By Christian Viveros-Fauné
By Miriam Felton-Dansky
By Tom Sellar
By Tom Sellar
By Jessica Dawson
By Tom Sellar
By R. C. Baker
By Tom Sellar
Metaphorically speaking, the artist Banks Violette is hunkered down in the parental basement done up like a dungeon. The door is locked, and he refuses to come out. Faithful to a youthful romanticism that makes a cult of destructive musicians, violence, satanic imagery, and monks' robes, the 34-year-old artist has not outgrown the Death Metal thing that has made him a sort of art anti-hero. In a colloquy published recently in Flash Art, he claimed to be "just as involved with that subculture as I am in the art world." He mixes the two freely. His previous installations have alluded to a church burning, Kurt Cobain's suicide, the ritual killing of a teenage girl by three male classmates who were inspired by Slayer, and the murder of a musician by two members of a Norwegian Black Metal band (he also collaborated with one of the two convicted musicians, Snorre Ruch, for a piece at the Whitney). Yet what distinguishes Violette from the usual horde of skull-mad goth artists is his ability to turn cheesy adolescent rebellion into something sexy. And, more perverse, to do it thoughtfully.
Mounted in two galleriesTeam in Soho and Gladstone in ChelseaViolette's first New York solo show in five years draws its energy less from Death Metal than from recent art history, especially the hyper-intellectualized, anti-romantic Minimalist and post-Minimalist '60s art you might imagine him hating. The music has evolved, tooas he did last year in London, Violette has collaborated on a soundtrack with Stephen O'Malley, of the drone-metal band Sunn O))), and vocalist Attila Csihar. In London, the band played inside the galleryCsihar singing from inside a coffinwhile the audience was kept outside to listen. This time, they recorded the soundtracka sort of chanted throat song-at Team, though you can hear it only at Gladstone, the well-deep droning buzzing your bones. Still, O'Malley's music isn't the most dramatic effect Violette has conjured: That award must go to Team's smashed and flaming drum kityes, real flamesstrewn before a wall of fluorescent light tubes shooting out in rays from an upside-down fluorescent deer's head, which shelters an inverted cross in its antler rack.
In fact, Violette's over-the-top theatrics link him intimately with the austere Minimalism to which his installations so often refer. The big critical gripe against Minimalism was that it was theatrical: It included the "beholder," the audience, in the experience of the work. Violette transforms this abstract theory into something bluntly literal and lavish: He makes sculptural objects out of the theatrical elementsexcept that his theater is the concert hall. And, like any good headbanger who's also an aficionado of post-Minimalist artist Robert Smithson, Violette relishes entropy. It's not the pristine apparatuses of a concert that will become his sculptural objects, but destroyed amps and drum kits.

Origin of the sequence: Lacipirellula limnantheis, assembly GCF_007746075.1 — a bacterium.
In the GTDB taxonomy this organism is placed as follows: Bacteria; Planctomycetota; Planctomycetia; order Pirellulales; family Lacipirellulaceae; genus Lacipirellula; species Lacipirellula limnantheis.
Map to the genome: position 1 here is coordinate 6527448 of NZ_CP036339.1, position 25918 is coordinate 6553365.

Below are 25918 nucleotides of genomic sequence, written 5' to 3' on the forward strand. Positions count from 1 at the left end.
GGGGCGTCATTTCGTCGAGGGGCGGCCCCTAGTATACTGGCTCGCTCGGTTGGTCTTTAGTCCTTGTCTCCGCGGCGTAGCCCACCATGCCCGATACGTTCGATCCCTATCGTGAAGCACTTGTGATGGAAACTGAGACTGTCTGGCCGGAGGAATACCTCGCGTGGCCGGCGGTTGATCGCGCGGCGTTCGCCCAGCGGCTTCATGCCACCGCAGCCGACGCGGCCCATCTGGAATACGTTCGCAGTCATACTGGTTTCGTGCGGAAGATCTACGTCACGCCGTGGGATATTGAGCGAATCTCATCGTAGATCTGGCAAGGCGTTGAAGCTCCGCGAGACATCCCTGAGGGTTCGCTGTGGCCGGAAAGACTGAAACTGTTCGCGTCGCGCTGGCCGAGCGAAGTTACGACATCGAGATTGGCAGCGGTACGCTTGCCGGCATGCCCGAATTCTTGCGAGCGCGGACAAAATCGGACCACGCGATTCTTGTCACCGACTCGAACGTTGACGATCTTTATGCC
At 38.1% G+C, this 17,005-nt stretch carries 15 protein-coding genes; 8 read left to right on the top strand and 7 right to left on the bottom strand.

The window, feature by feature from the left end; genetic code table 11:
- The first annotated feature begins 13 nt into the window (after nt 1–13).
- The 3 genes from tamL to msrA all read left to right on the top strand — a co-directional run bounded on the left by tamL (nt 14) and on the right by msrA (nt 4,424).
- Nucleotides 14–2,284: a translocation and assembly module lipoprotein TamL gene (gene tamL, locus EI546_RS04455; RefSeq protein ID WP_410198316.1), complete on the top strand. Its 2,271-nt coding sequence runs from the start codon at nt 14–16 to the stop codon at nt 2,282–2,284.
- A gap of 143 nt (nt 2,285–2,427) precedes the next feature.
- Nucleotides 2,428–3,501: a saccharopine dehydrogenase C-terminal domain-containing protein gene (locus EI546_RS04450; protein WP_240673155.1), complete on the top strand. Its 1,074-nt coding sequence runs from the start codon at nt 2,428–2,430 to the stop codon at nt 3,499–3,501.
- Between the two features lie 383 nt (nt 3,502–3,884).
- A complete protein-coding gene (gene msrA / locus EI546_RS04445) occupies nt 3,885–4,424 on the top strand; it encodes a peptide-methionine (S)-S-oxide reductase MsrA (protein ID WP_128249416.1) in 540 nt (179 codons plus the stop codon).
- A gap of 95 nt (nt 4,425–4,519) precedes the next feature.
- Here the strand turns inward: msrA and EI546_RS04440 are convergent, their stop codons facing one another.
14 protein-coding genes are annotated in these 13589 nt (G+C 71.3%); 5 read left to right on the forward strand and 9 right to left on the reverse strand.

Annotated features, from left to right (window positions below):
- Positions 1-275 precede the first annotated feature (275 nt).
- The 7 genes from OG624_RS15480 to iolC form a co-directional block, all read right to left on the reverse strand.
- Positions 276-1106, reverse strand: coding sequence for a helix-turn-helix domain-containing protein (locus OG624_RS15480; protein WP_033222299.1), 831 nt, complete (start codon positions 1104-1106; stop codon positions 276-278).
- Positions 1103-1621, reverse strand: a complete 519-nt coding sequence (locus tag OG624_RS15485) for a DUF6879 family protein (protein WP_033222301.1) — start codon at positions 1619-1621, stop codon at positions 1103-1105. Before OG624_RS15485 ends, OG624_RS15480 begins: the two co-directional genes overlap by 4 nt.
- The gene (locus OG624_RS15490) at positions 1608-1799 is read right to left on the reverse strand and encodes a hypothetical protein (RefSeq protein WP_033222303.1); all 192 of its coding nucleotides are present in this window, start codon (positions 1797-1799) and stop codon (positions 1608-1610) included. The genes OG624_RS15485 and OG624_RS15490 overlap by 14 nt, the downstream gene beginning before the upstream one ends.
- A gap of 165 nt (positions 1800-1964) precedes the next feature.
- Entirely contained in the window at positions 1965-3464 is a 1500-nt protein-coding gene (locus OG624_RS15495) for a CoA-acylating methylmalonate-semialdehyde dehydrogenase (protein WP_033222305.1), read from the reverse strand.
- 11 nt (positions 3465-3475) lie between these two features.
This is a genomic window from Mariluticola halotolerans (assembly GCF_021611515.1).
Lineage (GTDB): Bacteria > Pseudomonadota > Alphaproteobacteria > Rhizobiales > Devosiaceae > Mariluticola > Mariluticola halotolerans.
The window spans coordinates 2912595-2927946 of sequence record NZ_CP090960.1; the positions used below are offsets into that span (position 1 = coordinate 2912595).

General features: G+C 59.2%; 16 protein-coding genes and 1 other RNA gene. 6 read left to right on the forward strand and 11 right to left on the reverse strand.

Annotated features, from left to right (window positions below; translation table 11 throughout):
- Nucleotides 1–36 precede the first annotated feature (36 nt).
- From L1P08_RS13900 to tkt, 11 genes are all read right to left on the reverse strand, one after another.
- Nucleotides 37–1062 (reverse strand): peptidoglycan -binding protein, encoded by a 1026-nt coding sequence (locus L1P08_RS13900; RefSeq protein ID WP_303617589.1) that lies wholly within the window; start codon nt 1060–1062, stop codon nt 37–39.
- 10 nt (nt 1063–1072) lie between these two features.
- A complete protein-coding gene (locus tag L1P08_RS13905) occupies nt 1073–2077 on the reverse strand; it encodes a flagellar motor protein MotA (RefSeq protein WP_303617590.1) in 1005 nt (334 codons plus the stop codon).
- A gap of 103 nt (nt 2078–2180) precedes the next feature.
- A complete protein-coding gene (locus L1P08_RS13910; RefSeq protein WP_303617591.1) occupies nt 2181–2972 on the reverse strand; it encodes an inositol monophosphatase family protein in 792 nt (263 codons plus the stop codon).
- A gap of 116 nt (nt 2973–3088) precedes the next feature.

In both galleries, the floors are painted a shiny black, and the entirety of the show is rigorously monochromatic: The objects are black, white, or silver, shiny or matte. Everywhere, modernist grids are disorganizing. At Gladstone, a refrigerated, wall-size grid of rectangular aluminum sheets seems to fall apart, its plates crumpling onto the floor while ice and fog form on its edges. The white ice crystals also visually echo a grid of corrugated soundproofing board, made entirely of salt, that hangs in an adjoining room. The salt forms seem to be eroding; the ice on the aluminum grid gradually evaporates. Near another gridthis one inadvertently formed by the garage door serving as the gallery walla low stage of black epoxy supports the shattered remains of an amplifier cast in salt. The dispersed pieces of the amplifier, as well as those of the drum kit at Team, seem like hyper-dramatized versions of the scatter pieces that Minimalists Barry Le Va and Robert Morris created some 40 years ago.
Not that you need to get the show's many references to enjoy the spectacle. Consider, for instance, the fluorescent light tubes hung in a rectangle above an elegant frame structure that looks like a jungle gym built from black four-by-fours in one room at Gladstone. You could ponder the allusion to Keith Sonnier or Dan Flavin ('60s artists who used tube lighting), or simply groove on how, at one end, the rigid structure falls apart into a tangled wreck of wire, glowing tubes, and black beams.
For all the entropic decay here, there is no disorder: Violette constructs an installation as precisely as a stage set, with none of the shaggy qualities one might expect from someone in a concert T-shirt. Sure, some of itlike the flaming drum kitis a little overblown, and some feels a little slick. But all this calculated drama makes for a killer performance, one that reverberates long after you've left the show.